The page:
Moreover, these debates have seen the rise of a new political phenomenon which began in Dublin about five minutes after the Rumble in the Red Cow had ended. At the back of the sweltering hall, a sizeable posse of political journalists were doing their usual thing — packing up equipment, filing last-minute reports, comparing notes on the first of a quartet of leadership hustings. But suddenly and unexpectedly they were the centre of attention. TDs, senators, political press officers, advisors and supporters were circling like starving sharks.
“What did you think?”
“Simon’s speech was outstanding, wasn’t it?”
“Leo won hands down on the policy questions, didn’t he?”
Journalists found themselves being buttonholed by chatty members of the Fine Gael party, some of whom would normally regard the ladies and gentlemen of the fourth estate with a level of tense alarm akin to that of a postman approaching a large snarling dog behind a gate.
Nor was this confined to the Dublin head-to-head; it also happened the following night in Carlow. In fact at the second hustings two TDs gave a journalist their glowing verdict on the performance of their man — about 30 minuted before the debate kicked off. “We didn’t want to miss your deadline,” they (half) joked.
What on earth was going on? This sort of palaver is normally associated with the high-octane theatrics of Washington DC and the rolling carnival of the Spin Room where scores of political flacks partake in a post-presidential debate stampede towards the media to cheerlead for their candidate.
But then there is more than a touch of US presidential style to this leadership election. The personalities and temperament of both candidates are being dissected as well as their policies and vision for the party. After all, the victor won’t just lead Fine Gael, but will (saving some last-minute bit of drama) be catapulted straight into the role of Head of Government. And — according to one member at the hustings in Carlow on Friday evening — the winner will also be “one of the leaders of the free world”.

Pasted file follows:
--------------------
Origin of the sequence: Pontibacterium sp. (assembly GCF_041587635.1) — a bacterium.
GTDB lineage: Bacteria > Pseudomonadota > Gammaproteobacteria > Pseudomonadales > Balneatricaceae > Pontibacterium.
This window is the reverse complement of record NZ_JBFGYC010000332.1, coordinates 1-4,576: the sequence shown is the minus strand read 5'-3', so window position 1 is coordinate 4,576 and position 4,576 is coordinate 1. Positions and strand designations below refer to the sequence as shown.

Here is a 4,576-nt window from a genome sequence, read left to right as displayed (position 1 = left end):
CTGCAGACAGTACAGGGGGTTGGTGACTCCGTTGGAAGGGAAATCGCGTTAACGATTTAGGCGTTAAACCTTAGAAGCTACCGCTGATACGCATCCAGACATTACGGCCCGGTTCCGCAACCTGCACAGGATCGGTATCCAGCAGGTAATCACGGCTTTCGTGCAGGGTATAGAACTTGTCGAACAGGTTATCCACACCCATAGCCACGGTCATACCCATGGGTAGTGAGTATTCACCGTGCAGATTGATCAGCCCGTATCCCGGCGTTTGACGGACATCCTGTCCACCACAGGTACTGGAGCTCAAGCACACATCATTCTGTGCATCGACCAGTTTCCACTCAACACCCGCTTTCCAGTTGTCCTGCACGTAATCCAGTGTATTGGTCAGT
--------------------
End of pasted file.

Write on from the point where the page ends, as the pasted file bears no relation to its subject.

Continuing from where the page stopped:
At each of the hustings in Dublin, Carlow, Ballinasloe, and last night’s finale in Cork, the young foot-soldiers of both Team Simon and Team Leo vied with each other to hand out badges, t-shirts, and placards, and to place signage in the most advantageous spots in each venue. Standing ovations during the speeches were suspiciously ‘spontaneous’. Soundbites were polished and honed. Inspirational quotes abounded from Irish hero Michael Collins and from Irish-American heroes the Kennedy brothers, John F and Robert. And the spinners were spinning with gusto. Unsurprising, given that the political fates of some of the parliamentary party members could depend upon the outcome. The glory of the front bench could await or — alas — the doldrums of the back-benches.
Interestingly, the two camps had different approaches to the ad-hoc Spin Room, perhaps reflective of the candidates’ own personalities: Simon’s supporters were more diffident, asking the reporters what they had thought of the debate, whereas Team Leo was more inclined to channel their inner West Wing wide-boys and instruct the media as to what they should think.
But one thing’s for sure — despite the efforts of the spinners, after this Blueshirt Derby there’ll be few undecided grassroots left on the sidelines, trying on the two jerseys for size.